4 ounces coarsely chopped pecans (1 cup)
14-ounces can sweetened condensed milk
1 tablespoon vanilla
2 1/2 sticks unsalted butter
10 ounces fine-quality semisweet chocolate
3 tablespoons light corn syrup
Special equipment: 3 – 9 inch round cake pans (although I recommend 8 inch round pans for thicker cake layers)
Start by getting the dulce de leche started. The original recipe calls for cooking the condensed milk in a shallow pan in the oven, but I researched and found an easier way, but you have to follow the instructions precisely or else you’ll be cleaning caramel off of your ceiling. In a large, preferably tall heavy bottomed pot, place your condensed milk can(s). Fill with water to cover the cans by at least 6 inches. It’s important that there is always enough water to cover the tops of the cans! Bring to a boil and then cover and let simmer for 2 hours. Remove can and allow to cool on the countertop until cool enough to handle.
While the dulce de leche is simmering begin making cake layers and glaze. To make the glaze, melt butter in a 3 quart saucepan. Remove from heat and add chocolate and corn syrup, whisking until chocolate is melted and mixture is smooth and shiny. Reserve 1 cup of glaze in a bowl to chill in the fridge for 1 hour until thickened and spreadable. Let remaining glaze cool in pan to room temperature.
Preheat oven to 350 degrees with racks in upper and lower third positions in oven. Prep your cake pans with butter or oil and line bottoms of pans with a round of parchment paper. In a large bowl, sift together flour, sugar, cocoa powder, baking powder, baking soda, and salt. In another large bowl, whisk milk, butter, egg, egg yolk, vanilla, and almond extract until just combined. Beat egg mixture into flour mixture with electric mixer on low speed, then beat on high speed for 1 minute. Reduce speed to low and beat in water until just combined. Don’t worry if batter looks thin. Divide batter equally among prepared cake pans. Bake in upper and lower thirds of oven, switching pans and rotating 180 degrees after about 10 minutes. Bake until tester comes out clean, about another 10-15 minutes (total bake time will be 20-25 minutes).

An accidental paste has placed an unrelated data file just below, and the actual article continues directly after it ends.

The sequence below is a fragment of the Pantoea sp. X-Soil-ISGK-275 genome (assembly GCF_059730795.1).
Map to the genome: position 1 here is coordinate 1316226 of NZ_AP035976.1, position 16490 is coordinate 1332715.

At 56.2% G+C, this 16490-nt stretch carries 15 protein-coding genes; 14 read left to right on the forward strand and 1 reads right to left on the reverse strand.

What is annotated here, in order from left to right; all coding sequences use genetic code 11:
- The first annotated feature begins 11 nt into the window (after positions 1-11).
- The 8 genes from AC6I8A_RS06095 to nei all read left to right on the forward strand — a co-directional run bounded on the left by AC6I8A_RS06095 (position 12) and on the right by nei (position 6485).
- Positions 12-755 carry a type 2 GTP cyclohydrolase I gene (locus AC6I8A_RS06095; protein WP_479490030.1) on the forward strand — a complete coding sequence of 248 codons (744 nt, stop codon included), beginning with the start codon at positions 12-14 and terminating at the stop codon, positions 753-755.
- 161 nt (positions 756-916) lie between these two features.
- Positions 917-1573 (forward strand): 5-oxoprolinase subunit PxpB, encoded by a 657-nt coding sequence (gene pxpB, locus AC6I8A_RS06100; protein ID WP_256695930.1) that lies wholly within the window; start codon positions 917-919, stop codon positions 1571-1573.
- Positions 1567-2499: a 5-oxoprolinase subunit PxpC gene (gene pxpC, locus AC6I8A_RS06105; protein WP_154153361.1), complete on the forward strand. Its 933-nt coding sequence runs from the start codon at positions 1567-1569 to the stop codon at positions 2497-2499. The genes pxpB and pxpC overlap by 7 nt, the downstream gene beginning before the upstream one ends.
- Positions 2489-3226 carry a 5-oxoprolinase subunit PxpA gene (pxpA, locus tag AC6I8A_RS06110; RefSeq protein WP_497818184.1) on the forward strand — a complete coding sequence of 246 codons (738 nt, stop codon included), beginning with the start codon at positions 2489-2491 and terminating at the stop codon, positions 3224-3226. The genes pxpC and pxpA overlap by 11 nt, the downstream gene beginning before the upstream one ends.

Cool layers in pan on racks for 15 minutes. Run a thin knife around the edges and invert layers onto racks. Remove parchment rounds and cool layers upside down.
Reduce heat in oven to 325 degrees. Spread coconut in a large shallow baking pan and pecans in another. Bake pecans in upper third of oven and coconut in lower third, stirring occasionally, until golden, 12 to 18 minutes. Remove pans from oven.
Open your can(s) of dulce de leche and stir in coconut, pecans, and vanilla. Cover with foil and keep warm.
To assemble the cake, place 1 cake layer on a rack set over a baking pan. Drop half of the coconut mixture by spoonfuls evenly over the cake layer and gently spread with a wet spatula (if you have an offset spatula, it will really help). Make sure to spread the coconut filling to the edge of the cake layer. Top with another cake layer and repeat process with remaining filling. Top with remaining cake layer and spread chilled glaze evenly over top and sides of cake. Heat remaining glaze in pan over low heat, stirring, until glaze is glossy and pourable, about 1 minute. Pour glaze evenly over to of cake, making sure it coats sides. Shake rack gently to smooth glaze.
Chill cake until firm, about 1 hour. Transfer cake to a plate.
Cake keeps, covered and chilled, 3 days. Bring to room temperature before serving.
For easier handling when assembling cake, place bottom layer on a cardboard round or the removable bottom of a tart or cake pan.